Friday, May 15, 2020

Poems for May 13

Correspondence by Jericho Brown
On Angels by Czeslaw Milosz
Quarantine by Eavan Boland
Lines Written on a 30th Anniversary —  Eavan Boland
Twilight Time  by Jerl Surratt
On the Edge of Time  by Marc Harshman
The poems for May 13 include a sampling :
Jericho Brown, who just received the Pulitzer for poetry for his collection Traditions;   
Eaven Boland, who passed away April 27.  It seemed timely to include her poem about the 19th c. Irish Famine which appeared in her 2001 collection, Code.  
 the 2020  winner of the Tor House Poetry Prize as well as one of the Honorable Mentions for the 2019 Prize.
This site will provide you with many pleasurable hours of reading.  I love the quote on the masthead by Robinson Jeffers, (1887-1962) the California Poet honored by the Tor House foundation:
It is curious that sometimes flower-soft verse/ is sometimes harder than granite/ tougher than a steel cable,/more alive than life.
 Jeffers  preferred nature to man because he felt that the human race was too introverted, that it failed to recognize the significance of other creatures and things in the universe
Jericho Brown: The “other side of a body”  is a novel way of referring to a self,
both as a place, but also in time — the place “where I have never been/ shot…which we thought referred to the innocent time of childhood (children, hard/to kill comes later).  The poem is rife with possibilities as sentences in the present tense refer back to a time past.  It ends with the striking image of how he has prepared a place for "you" -- possibly, the you of reader, the you who could correspond to him (both in letters, and in terms of being relatable to him, a corresponding human) I love how the sentences could be parsed from masked pauses like the 4th to 5th line:  "I have to go back this far in order/to present... (as in present tense presentation) as a whole being... Brown could have ended there, but enjambs a further idea of this whole being -- not unique in itself, but broken by the line break, as a being "you'd heed and believe in."
Who is this "you"?  
We discussed the word "penetration" -- with sexual implications but also possibly a knife or bullet piercing the skin.
We also discussed the "sweet"... the implications of pacifying a child... but what kind of crying?  We have just had the shock of reading, "The young are hard for you // TO KILL."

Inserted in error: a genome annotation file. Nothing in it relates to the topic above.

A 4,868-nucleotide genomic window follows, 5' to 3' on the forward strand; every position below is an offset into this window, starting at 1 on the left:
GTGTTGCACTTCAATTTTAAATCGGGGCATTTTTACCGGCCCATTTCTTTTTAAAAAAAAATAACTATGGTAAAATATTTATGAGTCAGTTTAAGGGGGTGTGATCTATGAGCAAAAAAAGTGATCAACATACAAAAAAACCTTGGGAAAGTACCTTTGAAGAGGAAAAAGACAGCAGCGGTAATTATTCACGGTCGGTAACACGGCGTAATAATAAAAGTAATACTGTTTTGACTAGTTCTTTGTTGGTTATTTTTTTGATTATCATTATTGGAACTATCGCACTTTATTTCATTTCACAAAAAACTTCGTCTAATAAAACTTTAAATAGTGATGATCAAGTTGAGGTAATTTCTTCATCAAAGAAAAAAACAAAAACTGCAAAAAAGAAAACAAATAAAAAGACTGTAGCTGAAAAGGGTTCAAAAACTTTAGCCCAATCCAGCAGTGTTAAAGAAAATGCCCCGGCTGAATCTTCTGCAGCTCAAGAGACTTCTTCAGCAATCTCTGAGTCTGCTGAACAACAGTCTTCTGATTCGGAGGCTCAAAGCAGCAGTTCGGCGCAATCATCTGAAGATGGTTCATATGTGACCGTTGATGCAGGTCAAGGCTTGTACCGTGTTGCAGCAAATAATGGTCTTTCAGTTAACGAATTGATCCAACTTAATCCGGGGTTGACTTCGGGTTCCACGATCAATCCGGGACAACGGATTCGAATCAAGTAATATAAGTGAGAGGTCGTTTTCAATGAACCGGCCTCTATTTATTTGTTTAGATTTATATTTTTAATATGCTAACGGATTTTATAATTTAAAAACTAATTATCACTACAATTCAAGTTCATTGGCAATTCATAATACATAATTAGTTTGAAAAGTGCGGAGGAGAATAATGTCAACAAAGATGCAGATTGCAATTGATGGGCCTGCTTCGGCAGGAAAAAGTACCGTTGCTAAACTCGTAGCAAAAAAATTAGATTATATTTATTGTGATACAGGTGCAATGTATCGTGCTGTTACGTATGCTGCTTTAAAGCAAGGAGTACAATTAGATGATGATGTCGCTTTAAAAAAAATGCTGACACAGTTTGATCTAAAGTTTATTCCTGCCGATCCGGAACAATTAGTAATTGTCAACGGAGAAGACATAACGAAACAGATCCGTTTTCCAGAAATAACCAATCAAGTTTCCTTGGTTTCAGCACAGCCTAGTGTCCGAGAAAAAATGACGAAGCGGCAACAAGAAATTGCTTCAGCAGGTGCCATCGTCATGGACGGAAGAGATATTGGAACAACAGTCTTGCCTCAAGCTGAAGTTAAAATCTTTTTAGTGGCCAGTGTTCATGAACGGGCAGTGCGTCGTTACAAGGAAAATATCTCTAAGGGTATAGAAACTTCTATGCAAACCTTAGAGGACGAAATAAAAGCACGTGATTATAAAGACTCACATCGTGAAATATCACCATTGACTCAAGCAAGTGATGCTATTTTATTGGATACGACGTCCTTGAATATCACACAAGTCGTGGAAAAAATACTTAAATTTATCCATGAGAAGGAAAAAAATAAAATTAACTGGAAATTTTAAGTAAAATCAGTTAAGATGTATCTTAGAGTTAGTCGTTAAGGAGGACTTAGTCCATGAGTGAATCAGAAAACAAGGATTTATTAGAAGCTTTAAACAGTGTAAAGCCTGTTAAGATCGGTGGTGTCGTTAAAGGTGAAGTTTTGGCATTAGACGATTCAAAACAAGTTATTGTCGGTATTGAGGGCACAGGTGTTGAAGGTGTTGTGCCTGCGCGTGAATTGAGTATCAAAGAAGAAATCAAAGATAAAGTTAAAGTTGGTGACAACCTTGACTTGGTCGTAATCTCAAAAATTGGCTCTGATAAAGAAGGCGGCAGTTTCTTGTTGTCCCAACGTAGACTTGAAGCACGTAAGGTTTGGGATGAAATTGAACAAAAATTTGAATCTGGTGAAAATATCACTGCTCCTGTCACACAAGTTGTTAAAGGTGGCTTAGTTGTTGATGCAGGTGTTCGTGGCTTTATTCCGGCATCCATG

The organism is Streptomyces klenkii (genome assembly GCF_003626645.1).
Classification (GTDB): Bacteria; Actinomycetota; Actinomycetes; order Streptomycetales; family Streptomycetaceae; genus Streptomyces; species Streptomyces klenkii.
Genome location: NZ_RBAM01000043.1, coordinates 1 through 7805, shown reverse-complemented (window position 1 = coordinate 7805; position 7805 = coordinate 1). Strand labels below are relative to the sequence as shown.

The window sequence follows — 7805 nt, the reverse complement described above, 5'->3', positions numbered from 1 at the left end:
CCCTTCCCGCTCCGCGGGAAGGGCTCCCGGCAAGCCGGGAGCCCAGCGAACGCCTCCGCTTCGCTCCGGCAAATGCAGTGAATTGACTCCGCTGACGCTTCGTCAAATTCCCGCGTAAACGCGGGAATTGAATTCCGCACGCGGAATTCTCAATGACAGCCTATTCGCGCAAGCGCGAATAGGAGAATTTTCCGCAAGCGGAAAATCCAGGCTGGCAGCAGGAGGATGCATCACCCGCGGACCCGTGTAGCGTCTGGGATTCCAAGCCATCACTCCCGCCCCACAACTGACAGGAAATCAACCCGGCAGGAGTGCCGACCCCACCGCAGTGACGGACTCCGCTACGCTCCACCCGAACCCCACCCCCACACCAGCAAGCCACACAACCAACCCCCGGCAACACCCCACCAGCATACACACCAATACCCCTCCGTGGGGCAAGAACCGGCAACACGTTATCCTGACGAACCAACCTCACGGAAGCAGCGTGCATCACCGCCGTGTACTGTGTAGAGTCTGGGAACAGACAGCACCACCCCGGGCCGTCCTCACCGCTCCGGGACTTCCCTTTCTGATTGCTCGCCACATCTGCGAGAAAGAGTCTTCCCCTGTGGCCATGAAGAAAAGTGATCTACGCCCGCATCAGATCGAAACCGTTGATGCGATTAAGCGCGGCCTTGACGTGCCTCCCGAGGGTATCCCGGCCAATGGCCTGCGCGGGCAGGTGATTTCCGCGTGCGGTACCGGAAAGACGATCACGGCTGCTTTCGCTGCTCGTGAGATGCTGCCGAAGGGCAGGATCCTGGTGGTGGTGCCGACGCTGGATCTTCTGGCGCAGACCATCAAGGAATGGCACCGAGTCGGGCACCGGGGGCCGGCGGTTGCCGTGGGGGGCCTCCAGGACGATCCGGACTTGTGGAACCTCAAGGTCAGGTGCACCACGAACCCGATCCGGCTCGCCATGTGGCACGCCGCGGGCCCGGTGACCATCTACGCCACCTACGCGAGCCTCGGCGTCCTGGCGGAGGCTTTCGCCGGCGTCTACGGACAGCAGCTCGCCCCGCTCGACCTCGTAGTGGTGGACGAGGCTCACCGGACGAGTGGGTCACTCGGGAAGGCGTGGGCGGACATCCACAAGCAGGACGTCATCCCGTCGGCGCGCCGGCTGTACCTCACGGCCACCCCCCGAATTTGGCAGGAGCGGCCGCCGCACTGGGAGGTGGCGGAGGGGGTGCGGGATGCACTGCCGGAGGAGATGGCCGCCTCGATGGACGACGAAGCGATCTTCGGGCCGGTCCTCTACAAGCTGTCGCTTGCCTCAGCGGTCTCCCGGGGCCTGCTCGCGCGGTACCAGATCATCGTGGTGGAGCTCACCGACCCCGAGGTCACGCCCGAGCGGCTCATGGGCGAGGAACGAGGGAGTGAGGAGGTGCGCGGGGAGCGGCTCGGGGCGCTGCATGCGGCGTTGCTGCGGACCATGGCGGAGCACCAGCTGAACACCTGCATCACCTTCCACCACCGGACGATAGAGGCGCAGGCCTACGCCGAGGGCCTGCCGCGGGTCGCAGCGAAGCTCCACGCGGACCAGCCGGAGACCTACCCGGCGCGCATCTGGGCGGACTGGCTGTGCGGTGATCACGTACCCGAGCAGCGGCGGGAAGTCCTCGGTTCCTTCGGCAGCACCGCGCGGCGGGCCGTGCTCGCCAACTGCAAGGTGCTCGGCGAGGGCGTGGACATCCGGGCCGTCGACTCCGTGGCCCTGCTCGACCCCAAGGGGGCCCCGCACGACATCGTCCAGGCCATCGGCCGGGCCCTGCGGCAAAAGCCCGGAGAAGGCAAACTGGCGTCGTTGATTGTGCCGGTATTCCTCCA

It helps to know more about his work and the reference to the Jerome Project.  See background below.

Czeslow Milosz : We admired the conceit of angels... perhaps in the first stanza, hinting that they are not sacred messengers, but
all of us have a capability of being so.  Who do you trust if you are Czech in the 2nd world war, or occupied by Russia afterwards?
We picked up on a political overtone... If in stanza 4, he says "humans invented themselves", that is a perfect correspondence with inventing the idea of angels... but the poem does not delve into this but rather speaks of The voice -- which although not a capital V voice, has celestial power, weightless as it is.  We loved the parenthetical (after all, why not?)... say lightening as verb, not a noun.
Usually we expect angels to help us do things.. but here, the angels turn the tables to remind us "to do what you can."  Simple, prosaic, instructions with no grand orders or expectations.

Eavan Boland: Two of her poems, both of which came from Against Love Poetry.  Kathy shared the content of the poems listed below.
Paul, in abstentia said this about the selection of poems: "All poetry is philosophical, full of love of wisdom, imparted or absorbed. 
As for  Quarantine he mentioned An Gorta Mor (the Great Famine ) 1845-50.  He find the poem " a harsh and beautiful love story set in abject-ness, the hopeless trudge to escape starvation, an gorta mor, of mid nineteenth century Ireland. So many unrecorded things, so many acts of love given and gone. A million others would follow them in death in and out of love. Eavan Boland, RIP."

Read aloud, we were sensitive to the sounds of the w's in the first stanza, the repetitions of worst hour/worst season...
The fragments in the third stanza and repeat of last heat / last gift.  In her reading, she does not pause on the word
"inexact" and the sudden line break to "praise", but the visual impact of the enjambment puts a stress on "inexact",
in the middle of the quite precise details.  She pronounces "inventory" the Irish way with the accent on inVENT...